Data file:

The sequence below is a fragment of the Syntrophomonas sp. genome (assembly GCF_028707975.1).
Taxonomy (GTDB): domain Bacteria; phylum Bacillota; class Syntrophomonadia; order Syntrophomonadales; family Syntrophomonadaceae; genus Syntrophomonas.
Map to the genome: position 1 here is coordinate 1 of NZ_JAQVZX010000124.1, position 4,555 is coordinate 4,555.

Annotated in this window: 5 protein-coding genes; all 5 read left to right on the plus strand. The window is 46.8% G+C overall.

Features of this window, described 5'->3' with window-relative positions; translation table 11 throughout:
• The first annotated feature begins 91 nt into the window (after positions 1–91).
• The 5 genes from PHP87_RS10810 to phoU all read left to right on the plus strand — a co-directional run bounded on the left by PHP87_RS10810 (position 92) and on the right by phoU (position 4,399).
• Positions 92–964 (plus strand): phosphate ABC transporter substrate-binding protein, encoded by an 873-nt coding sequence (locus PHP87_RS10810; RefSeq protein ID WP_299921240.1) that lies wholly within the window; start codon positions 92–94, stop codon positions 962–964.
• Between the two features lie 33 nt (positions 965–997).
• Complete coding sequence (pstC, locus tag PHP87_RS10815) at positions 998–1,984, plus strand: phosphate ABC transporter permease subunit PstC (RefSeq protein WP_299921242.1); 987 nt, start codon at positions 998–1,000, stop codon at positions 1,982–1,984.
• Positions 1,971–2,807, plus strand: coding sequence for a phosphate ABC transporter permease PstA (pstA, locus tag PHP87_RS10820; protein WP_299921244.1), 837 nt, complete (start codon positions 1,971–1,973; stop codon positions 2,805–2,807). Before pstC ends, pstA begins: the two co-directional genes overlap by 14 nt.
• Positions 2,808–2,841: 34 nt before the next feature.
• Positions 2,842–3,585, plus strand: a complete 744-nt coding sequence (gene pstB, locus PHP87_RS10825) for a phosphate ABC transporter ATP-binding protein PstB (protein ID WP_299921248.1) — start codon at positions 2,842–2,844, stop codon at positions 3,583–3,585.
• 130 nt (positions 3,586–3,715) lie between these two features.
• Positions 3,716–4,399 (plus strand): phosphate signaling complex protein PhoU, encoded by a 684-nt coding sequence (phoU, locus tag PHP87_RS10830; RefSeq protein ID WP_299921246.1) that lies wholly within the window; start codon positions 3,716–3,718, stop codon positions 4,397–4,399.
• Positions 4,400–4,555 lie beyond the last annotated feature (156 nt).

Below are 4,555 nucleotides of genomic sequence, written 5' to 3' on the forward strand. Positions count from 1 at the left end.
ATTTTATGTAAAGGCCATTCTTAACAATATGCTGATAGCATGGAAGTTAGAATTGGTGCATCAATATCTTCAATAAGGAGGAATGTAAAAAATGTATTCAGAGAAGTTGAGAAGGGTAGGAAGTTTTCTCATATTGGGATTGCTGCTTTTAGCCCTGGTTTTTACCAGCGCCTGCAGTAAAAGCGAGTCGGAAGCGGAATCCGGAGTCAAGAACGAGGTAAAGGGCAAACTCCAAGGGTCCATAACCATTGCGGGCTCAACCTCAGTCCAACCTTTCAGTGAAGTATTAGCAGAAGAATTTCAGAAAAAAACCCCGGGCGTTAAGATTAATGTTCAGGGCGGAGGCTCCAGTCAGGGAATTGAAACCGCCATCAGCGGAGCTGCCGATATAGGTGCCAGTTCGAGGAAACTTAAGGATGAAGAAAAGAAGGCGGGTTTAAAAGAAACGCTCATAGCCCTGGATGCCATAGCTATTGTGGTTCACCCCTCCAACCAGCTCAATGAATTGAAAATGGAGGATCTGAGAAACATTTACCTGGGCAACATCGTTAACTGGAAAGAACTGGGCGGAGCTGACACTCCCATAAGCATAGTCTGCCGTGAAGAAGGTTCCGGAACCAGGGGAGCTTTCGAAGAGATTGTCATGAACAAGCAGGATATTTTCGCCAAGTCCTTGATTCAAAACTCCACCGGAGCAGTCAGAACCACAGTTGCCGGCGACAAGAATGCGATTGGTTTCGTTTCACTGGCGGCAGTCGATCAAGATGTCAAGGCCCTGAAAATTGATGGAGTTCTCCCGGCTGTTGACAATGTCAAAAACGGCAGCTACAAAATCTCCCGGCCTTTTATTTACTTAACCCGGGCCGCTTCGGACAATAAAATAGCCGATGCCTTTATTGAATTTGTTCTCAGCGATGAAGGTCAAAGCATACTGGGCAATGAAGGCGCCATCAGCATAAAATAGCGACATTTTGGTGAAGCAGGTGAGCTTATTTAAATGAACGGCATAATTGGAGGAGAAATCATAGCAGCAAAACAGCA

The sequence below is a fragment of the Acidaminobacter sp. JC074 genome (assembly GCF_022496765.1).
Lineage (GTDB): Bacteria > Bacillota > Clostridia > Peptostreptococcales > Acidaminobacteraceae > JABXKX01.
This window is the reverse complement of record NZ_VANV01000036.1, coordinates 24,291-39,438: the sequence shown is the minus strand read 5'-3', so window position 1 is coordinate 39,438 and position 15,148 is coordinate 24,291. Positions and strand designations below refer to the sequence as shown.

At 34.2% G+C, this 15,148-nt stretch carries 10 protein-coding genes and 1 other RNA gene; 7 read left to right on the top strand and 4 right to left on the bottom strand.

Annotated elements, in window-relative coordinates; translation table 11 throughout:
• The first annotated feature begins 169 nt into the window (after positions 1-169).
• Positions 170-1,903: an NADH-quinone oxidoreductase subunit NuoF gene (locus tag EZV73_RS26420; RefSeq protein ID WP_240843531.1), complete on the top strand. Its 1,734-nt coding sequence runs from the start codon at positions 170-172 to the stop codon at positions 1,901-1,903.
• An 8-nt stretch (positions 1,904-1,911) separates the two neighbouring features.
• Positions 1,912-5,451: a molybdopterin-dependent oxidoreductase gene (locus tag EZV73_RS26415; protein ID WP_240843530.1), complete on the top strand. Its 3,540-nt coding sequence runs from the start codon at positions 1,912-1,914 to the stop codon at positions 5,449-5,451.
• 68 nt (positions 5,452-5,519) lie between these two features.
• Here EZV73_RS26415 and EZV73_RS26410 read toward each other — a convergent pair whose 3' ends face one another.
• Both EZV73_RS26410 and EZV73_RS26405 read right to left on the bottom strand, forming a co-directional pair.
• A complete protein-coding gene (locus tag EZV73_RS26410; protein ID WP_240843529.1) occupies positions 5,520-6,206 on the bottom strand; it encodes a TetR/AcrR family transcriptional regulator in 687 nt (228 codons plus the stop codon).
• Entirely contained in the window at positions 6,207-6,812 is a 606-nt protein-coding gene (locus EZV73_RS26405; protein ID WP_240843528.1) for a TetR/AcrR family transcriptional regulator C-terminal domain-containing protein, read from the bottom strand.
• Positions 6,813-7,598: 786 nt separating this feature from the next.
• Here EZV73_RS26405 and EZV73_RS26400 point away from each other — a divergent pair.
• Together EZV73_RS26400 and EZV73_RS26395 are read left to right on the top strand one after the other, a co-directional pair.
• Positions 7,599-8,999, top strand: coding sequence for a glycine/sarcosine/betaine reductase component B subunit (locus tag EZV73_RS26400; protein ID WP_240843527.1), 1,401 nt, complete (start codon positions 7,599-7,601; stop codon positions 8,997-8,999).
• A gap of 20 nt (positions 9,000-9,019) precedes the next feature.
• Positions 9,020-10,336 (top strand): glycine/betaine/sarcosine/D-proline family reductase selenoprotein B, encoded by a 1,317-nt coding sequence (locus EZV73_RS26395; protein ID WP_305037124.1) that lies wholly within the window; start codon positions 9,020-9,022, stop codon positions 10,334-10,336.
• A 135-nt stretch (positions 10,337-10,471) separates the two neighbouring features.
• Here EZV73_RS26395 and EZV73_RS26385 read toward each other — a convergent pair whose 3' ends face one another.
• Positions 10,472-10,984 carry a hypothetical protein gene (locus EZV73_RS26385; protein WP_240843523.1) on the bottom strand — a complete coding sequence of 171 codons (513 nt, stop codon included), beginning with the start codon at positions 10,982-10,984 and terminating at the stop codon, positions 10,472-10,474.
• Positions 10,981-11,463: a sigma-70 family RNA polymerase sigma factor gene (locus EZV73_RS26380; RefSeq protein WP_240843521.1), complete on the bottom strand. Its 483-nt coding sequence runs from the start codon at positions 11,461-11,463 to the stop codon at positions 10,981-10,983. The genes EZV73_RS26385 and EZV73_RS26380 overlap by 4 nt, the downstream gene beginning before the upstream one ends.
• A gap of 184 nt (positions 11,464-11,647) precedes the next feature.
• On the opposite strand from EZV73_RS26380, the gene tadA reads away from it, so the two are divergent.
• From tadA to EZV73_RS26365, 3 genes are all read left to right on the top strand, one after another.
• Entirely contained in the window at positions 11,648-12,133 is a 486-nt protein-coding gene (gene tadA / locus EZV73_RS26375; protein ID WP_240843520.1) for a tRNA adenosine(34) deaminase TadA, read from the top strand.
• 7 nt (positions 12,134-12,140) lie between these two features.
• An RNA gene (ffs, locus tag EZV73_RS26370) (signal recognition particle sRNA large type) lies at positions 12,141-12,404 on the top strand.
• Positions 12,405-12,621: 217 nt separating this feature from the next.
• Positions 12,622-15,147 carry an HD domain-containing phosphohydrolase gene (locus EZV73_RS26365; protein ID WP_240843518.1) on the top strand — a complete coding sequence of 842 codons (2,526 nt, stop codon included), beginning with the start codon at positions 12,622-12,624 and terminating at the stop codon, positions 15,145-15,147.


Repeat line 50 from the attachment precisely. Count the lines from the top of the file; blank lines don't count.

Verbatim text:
• Positions 12,622-15,147 carry an HD domain-containing phosphohydrolase gene (locus EZV73_RS26365; protein ID WP_240843518.1) on the top strand — a complete coding sequence of 842 codons (2,526 nt, stop codon included), beginning with the start codon at positions 12,622-12,624 and terminating at the stop codon, positions 15,145-15,147.